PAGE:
Staggering around with a zimmer frame at the age of 69 wasn’t part of my plan. But then, I’m being taught a new level of acceptance: what is, is, and that’s that. Simple. It’s fascinating, because this process brings up issues, issues about the acceptance I’ve faced in life.

I’ve been searching inside myself for the causes of my bone marrow cancer. There are the obvious causes such as radiation exposure, environmental toxins, vaccines, fillings… though I’ve had a reasonably good diet and lifestyle for fifty years, for what it’s worth. But there are deeper causes too.

I’ve been going through a deep forgiveness process with my late mother. I don’t think she really wanted me or felt ready to have me when I came along. During pregnancy my father went far away to start a new job and she was, in effect, a single mother at my birth and for the first 4-5 months until she, my elder brother and I moved to join my father in our new home. Things had not been at all easy after WW2, but my parents made sacrifices, worked hard and did their best in a hard situation, and bless them for that.

I was reluctant to be born. I knew I had to do it, but it was a teeth-gritting thing. I didn’t come for the chocolate and rewards: I came because my soul knew there was a job to be done. In my birth chart the Moon squares Saturn and the Sun conjuncts it – a lot of rock-and-hard-place stuff. So my mother and I matched each other, and we did what we had to do. Don’t complain. Don’t make a fuss. Think how lucky you are. So we did. We made do. Throughout my life I’ve accepted many things that weren’t easy. Not least having loads of shit dumped on me and terrible dishonesties, and dealing with it.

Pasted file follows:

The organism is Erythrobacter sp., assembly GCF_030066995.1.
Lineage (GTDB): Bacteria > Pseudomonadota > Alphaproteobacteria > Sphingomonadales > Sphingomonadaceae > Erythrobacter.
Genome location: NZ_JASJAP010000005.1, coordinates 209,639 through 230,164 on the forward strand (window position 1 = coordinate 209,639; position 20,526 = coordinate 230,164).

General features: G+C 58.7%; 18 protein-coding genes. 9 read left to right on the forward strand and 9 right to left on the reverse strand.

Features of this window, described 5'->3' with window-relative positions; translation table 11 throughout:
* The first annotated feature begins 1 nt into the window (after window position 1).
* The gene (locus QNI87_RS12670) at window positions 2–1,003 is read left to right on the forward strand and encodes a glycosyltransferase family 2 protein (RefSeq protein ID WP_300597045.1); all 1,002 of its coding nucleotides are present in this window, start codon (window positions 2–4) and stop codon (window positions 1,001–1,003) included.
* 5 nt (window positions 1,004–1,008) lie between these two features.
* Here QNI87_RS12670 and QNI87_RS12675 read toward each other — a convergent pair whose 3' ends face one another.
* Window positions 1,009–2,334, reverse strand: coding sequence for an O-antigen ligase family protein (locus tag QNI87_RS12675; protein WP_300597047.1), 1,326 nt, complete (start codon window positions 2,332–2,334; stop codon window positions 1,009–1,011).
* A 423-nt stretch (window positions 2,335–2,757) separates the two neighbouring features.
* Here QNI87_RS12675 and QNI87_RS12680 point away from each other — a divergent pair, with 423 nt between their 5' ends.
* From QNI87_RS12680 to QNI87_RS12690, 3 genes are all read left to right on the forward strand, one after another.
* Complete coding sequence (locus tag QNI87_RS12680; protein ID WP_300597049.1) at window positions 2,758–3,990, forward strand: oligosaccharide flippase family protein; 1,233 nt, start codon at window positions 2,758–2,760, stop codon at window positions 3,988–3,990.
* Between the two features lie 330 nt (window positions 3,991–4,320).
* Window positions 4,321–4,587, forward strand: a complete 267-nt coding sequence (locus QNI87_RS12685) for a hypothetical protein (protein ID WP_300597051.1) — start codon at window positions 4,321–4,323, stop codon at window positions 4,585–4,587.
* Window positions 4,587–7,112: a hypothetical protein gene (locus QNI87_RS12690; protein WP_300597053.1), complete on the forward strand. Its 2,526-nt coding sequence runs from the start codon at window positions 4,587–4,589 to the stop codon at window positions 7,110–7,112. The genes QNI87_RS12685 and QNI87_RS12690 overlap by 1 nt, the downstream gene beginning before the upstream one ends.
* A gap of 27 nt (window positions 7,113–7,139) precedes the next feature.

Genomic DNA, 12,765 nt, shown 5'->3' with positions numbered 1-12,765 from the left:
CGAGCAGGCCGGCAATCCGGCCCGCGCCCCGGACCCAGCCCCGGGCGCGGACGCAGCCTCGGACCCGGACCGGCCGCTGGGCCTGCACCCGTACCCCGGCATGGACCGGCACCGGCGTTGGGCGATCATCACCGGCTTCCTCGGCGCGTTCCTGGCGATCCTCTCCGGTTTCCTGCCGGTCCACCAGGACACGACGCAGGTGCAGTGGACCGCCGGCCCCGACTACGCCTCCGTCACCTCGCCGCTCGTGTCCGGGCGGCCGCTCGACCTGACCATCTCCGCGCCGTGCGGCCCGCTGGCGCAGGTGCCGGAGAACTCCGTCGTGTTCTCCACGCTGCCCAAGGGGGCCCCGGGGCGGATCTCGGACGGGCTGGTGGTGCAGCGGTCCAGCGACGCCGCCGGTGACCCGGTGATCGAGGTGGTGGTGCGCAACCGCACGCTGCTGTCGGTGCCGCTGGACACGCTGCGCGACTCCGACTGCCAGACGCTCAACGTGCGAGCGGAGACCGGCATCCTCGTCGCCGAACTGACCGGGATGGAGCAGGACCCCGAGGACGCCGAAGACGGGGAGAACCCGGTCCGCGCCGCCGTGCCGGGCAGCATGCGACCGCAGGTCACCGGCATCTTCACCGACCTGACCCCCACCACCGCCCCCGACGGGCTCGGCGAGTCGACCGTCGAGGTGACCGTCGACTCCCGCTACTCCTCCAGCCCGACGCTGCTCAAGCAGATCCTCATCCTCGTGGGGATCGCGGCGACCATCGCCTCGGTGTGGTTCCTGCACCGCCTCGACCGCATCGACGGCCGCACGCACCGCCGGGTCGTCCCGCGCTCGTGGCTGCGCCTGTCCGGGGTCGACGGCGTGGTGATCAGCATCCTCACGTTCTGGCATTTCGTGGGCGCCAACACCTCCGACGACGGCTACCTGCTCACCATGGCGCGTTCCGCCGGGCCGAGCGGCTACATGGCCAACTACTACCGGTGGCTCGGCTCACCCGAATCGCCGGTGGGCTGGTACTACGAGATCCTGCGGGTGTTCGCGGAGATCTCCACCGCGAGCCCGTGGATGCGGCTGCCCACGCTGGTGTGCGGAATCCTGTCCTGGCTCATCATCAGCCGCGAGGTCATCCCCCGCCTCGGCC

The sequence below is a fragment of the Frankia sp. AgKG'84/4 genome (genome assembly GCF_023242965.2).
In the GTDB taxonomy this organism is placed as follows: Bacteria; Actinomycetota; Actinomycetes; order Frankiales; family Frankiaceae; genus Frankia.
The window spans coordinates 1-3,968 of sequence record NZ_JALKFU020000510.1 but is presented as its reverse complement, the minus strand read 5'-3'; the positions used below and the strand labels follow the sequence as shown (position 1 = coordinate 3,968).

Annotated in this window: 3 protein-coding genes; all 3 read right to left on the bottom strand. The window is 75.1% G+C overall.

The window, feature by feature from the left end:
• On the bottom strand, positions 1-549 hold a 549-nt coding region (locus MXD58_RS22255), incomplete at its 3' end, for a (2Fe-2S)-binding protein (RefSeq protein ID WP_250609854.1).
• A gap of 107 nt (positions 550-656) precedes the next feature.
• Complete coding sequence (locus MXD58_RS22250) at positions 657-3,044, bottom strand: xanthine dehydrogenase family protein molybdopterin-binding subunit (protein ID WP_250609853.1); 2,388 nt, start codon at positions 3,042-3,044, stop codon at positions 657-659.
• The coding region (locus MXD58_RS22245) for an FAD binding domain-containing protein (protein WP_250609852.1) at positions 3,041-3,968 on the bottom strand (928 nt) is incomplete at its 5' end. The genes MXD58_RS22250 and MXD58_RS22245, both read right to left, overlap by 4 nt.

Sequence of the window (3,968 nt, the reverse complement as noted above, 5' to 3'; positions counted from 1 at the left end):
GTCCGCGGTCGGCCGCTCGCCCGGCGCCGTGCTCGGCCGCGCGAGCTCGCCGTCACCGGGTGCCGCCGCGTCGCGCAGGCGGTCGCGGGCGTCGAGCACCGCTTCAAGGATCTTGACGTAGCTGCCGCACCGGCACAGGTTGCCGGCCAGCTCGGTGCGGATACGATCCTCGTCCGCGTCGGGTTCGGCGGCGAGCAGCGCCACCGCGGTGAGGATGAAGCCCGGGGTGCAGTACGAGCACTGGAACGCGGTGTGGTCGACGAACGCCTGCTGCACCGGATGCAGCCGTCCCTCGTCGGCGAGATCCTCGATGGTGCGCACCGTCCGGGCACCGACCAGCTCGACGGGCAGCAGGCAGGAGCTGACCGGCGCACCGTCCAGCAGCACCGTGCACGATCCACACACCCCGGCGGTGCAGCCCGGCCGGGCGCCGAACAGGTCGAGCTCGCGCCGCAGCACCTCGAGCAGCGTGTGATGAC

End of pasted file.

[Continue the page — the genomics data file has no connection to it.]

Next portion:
This has made me good at working in war zones and other challenging situations, and without this gritty attitude a lot of things wouldn’t have happened and a lot of people wouldn’t have been inspired to break through in their lives. So it has paid off and I’m happy about that. I’m grateful too for a heart and a conscience that is relatively clean – as they go. This cancer experience allows me to drop stuff, forgive the past and draw a line on it, starting a new life. It has been my story – starting over again and again.

So cancer, for me, is a gift in disguise. Right now, I’m filled up with chemicals, my hands shake, I’m behaving weirdly on steroids, yet I’m growing stronger. I can now get out of bed to fetch something or go to the toilet! This is a big achievement. Sounds funny. But it gives me more freedom and relieves Lynne of some of her carer’s duties. So the chemicals are beginning to work. They’re doing so partly because of the compensatory holistic remedies I’m taking and also, I believe, because of attitude.

This is a core issue around healing: spirit, belief and will-to-live. Without these, the healing juncture I’m in becomes more empty. What am I doing this for? What is there to live for? What will I do differently with a possible five, ten or fifteen years? If my spirits are infused with hope and a reason to keep going, I shall stay alive as long as I need – this I believe, and I’m betting on it. I’m also starting to write a book – my eleventh.

I’m writing down all that I understand about the prehistory of West Cornwall, dense as it is with ancient sites. To me, these ancient sites represent a neolithic and bronze age geoengineering project working with the very issues of climate, biodiversity and human society that we face today. There’s even a chance that the bronze age megalith-building project was a response to an earlier climate catastrophe or a plague that severely reduced the people of neolithic Cornwall around 3000 BCE.

For fifty years I’ve been confronting sceptics, in the form of archaeologists, academics and people who believe they’re being rational when actually they’re being emotionally subjective, hanging on to a worldview that lacks imagination and doesn’t really work when it comes to understanding the megalithic culture.